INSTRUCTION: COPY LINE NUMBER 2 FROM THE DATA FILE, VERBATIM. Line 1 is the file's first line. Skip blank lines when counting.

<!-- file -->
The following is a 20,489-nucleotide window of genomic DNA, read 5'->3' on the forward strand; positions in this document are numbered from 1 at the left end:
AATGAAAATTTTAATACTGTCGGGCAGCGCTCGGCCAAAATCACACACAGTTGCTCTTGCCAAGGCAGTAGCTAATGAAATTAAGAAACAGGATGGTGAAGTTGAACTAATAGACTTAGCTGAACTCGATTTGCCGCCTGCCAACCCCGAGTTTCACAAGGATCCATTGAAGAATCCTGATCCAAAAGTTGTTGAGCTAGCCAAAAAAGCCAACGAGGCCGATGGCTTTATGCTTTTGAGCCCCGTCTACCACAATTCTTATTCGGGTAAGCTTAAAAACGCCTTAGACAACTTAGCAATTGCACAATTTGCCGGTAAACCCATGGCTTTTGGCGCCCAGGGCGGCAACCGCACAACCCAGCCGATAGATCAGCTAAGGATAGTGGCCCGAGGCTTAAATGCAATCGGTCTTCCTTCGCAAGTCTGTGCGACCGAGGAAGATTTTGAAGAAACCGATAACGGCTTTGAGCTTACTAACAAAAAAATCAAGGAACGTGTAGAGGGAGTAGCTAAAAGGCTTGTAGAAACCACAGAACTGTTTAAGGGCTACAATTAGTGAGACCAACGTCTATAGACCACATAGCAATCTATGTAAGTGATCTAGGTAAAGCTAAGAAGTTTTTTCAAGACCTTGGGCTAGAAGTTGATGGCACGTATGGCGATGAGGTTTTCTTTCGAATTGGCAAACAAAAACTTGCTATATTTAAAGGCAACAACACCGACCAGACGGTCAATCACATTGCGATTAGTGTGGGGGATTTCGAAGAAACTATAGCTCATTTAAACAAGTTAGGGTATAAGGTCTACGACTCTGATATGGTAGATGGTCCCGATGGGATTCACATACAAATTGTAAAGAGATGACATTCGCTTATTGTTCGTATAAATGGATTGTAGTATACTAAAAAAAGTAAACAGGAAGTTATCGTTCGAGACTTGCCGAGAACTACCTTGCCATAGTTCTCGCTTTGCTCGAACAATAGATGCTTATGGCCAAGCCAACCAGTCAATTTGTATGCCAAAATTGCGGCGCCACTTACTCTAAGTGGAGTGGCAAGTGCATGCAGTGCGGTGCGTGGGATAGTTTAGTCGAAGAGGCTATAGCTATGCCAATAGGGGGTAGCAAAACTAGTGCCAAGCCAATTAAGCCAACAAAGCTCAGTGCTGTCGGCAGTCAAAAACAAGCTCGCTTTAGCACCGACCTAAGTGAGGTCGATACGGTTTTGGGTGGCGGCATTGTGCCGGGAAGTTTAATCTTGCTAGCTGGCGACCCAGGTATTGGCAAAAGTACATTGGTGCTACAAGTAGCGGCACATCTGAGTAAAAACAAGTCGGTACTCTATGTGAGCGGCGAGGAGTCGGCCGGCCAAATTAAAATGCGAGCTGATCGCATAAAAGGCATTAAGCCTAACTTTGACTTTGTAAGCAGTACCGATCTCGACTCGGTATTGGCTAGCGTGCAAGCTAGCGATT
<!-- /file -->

AATGAAAATTTTAATACTGTCGGGCAGCGCTCGGCCAAAATCACACACAGTTGCTCTTGCCAAGGCAGTAGCTAATGAAATTAAGAAACAGGATGGTGAAGTTGAACTAATAGACTTAGCTGAACTCGATTTGCCGCCTGCCAACCCCGAGTTTCACAAGGATCCATTGAAGAATCCTGATCCAAAAGTTGTTGAGCTAGCCAAAAAAGCCAACGAGGCCGATGGCTTTATGCTTTTGAGCCCCGTCTACCACAATTCTTATTCGGGTAAGCTTAAAAACGCCTTAGACAACTTAGCAATTGCACAATTTGCCGGTAAACCCATGGCTTTTGGCGCCCAGGGCGGCAACCGCACAACCCAGCCGATAGATCAGCTAAGGATAGTGGCCCGAGGCTTAAATGCAATCGGTCTTCCTTCGCAAGTCTGTGCGACCGAGGAAGATTTTGAAGAAACCGATAACGGCTTTGAGCTTACTAACAAAAAAATCAAGGAACGTGTAGAGGGAGTAGCTAAAAGGCTTGTAGAAACCACAGAACTGTTTAAGGGCTACAATTAGTGAGACCAACGTCTATAGACCACATAGCAATCTATGTAAGTGATCTAGGTAAAGCTAAGAAGTTTTTTCAAGACCTTGGGCTAGAAGTTGATGGCACGTATGGCGATGAGGTTTTCTTTCGAATTGGCAAACAAAAACTTGCTATATTTAAAGGCAACAACACCGACCAGACGGTCAATCACATTGCGATTAGTGTGGGGGATTTCGAAGAAACTATAGCTCATTTAAACAAGTTAGGGTATAAGGTCTACGACTCTGATATGGTAGATGGTCCCGATGGGATTCACATACAAATTGTAAAGAGATGACATTCGCTTATTGTTCGTATAAATGGATTGTAGTATACTAAAAAAAGTAAACAGGAAGTTATCGTTCGAGACTTGCCGAGAACTACCTTGCCATAGTTCTCGCTTTGCTCGAACAATAGATGCTTATGGCCAAGCCAACCAGTCAATTTGTATGCCAAAATTGCGGCGCCACTTACTCTAAGTGGAGTGGCAAGTGCATGCAGTGCGGTGCGTGGGATAGTTTAGTCGAAGAGGCTATAGCTATGCCAATAGGGGGTAGCAAAACTAGTGCCAAGCCAATTAAGCCAACAAAGCTCAGTGCTGTCGGCAGTCAAAAACAAGCTCGCTTTAGCACCGACCTAAGTGAGGTCGATACGGTTTTGGGTGGCGGCATTGTGCCGGGAAGTTTAATCTTGCTAGCTGGCGACCCAGGTATTGGCAAAAGTACATTGGTGCTACAAGTAGCGGCACATCTGAGTAAAAACAAGTCGGTACTCTATGTGAGCGGCGAGGAGTCGGCCGGCCAAATTAAAATGCGAGCTGATCGCATAAAAGGCATTAAGCCTAACTTTGACTTTGTAAGCAGTACCGATCTCGACTCGGTATTGGCTAGCGTGCAAGCTAGCGATT